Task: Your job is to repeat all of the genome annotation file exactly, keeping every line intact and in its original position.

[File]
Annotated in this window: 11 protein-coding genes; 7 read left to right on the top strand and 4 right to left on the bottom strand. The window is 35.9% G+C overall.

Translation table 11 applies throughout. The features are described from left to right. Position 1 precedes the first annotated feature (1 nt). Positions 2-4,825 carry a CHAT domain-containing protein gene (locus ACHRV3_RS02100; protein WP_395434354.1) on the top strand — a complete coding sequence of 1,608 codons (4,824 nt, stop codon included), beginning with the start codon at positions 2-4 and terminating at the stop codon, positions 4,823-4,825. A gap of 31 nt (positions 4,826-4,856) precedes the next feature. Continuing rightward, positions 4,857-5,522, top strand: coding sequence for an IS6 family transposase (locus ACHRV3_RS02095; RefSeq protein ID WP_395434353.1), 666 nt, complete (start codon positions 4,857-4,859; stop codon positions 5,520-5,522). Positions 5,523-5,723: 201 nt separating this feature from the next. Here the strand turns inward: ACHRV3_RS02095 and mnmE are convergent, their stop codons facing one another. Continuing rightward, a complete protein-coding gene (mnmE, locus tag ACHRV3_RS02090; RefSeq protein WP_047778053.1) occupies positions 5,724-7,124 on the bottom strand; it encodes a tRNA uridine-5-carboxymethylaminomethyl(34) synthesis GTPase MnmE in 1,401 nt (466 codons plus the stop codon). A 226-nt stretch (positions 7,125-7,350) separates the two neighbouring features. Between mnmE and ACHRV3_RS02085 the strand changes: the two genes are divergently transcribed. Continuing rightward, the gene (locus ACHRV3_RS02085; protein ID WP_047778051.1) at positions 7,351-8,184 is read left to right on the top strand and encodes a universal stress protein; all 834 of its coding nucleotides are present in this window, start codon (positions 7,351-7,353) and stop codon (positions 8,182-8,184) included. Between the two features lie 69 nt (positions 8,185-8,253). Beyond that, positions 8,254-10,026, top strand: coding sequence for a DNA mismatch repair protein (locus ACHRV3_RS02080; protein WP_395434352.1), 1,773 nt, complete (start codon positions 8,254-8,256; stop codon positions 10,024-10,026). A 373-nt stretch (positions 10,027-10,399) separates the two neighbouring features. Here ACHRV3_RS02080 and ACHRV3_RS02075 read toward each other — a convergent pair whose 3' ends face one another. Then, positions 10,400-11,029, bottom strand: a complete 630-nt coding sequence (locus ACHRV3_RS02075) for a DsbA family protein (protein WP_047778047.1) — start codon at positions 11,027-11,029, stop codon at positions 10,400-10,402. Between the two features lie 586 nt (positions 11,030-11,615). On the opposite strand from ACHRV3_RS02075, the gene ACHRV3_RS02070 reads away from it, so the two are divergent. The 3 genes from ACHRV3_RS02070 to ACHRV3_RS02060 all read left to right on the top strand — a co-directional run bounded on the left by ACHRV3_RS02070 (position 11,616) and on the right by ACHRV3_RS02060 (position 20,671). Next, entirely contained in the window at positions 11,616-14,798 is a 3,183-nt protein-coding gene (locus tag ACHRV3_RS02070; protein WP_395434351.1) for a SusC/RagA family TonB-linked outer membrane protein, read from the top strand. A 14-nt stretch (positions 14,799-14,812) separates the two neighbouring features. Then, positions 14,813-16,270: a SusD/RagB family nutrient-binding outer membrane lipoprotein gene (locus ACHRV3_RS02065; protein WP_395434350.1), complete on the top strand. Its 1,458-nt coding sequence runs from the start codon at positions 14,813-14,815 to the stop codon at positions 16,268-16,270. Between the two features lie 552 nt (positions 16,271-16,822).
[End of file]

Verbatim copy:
Annotated in this window: 11 protein-coding genes; 7 read left to right on the top strand and 4 right to left on the bottom strand. The window is 35.9% G+C overall.

Translation table 11 applies throughout. The features are described from left to right. Position 1 precedes the first annotated feature (1 nt). Positions 2-4,825 carry a CHAT domain-containing protein gene (locus ACHRV3_RS02100; protein WP_395434354.1) on the top strand — a complete coding sequence of 1,608 codons (4,824 nt, stop codon included), beginning with the start codon at positions 2-4 and terminating at the stop codon, positions 4,823-4,825. A gap of 31 nt (positions 4,826-4,856) precedes the next feature. Continuing rightward, positions 4,857-5,522, top strand: coding sequence for an IS6 family transposase (locus ACHRV3_RS02095; RefSeq protein ID WP_395434353.1), 666 nt, complete (start codon positions 4,857-4,859; stop codon positions 5,520-5,522). Positions 5,523-5,723: 201 nt separating this feature from the next. Here the strand turns inward: ACHRV3_RS02095 and mnmE are convergent, their stop codons facing one another. Continuing rightward, a complete protein-coding gene (mnmE, locus tag ACHRV3_RS02090; RefSeq protein WP_047778053.1) occupies positions 5,724-7,124 on the bottom strand; it encodes a tRNA uridine-5-carboxymethylaminomethyl(34) synthesis GTPase MnmE in 1,401 nt (466 codons plus the stop codon). A 226-nt stretch (positions 7,125-7,350) separates the two neighbouring features. Between mnmE and ACHRV3_RS02085 the strand changes: the two genes are divergently transcribed. Continuing rightward, the gene (locus ACHRV3_RS02085; protein ID WP_047778051.1) at positions 7,351-8,184 is read left to right on the top strand and encodes a universal stress protein; all 834 of its coding nucleotides are present in this window, start codon (positions 7,351-7,353) and stop codon (positions 8,182-8,184) included. Between the two features lie 69 nt (positions 8,185-8,253). Beyond that, positions 8,254-10,026, top strand: coding sequence for a DNA mismatch repair protein (locus ACHRV3_RS02080; protein WP_395434352.1), 1,773 nt, complete (start codon positions 8,254-8,256; stop codon positions 10,024-10,026). A 373-nt stretch (positions 10,027-10,399) separates the two neighbouring features. Here ACHRV3_RS02080 and ACHRV3_RS02075 read toward each other — a convergent pair whose 3' ends face one another. Then, positions 10,400-11,029, bottom strand: a complete 630-nt coding sequence (locus ACHRV3_RS02075) for a DsbA family protein (protein WP_047778047.1) — start codon at positions 11,027-11,029, stop codon at positions 10,400-10,402. Between the two features lie 586 nt (positions 11,030-11,615). On the opposite strand from ACHRV3_RS02075, the gene ACHRV3_RS02070 reads away from it, so the two are divergent. The 3 genes from ACHRV3_RS02070 to ACHRV3_RS02060 all read left to right on the top strand — a co-directional run bounded on the left by ACHRV3_RS02070 (position 11,616) and on the right by ACHRV3_RS02060 (position 20,671). Next, entirely contained in the window at positions 11,616-14,798 is a 3,183-nt protein-coding gene (locus tag ACHRV3_RS02070; protein WP_395434351.1) for a SusC/RagA family TonB-linked outer membrane protein, read from the top strand. A 14-nt stretch (positions 14,799-14,812) separates the two neighbouring features. Then, positions 14,813-16,270: a SusD/RagB family nutrient-binding outer membrane lipoprotein gene (locus ACHRV3_RS02065; protein WP_395434350.1), complete on the top strand. Its 1,458-nt coding sequence runs from the start codon at positions 14,813-14,815 to the stop codon at positions 16,268-16,270. Between the two features lie 552 nt (positions 16,271-16,822).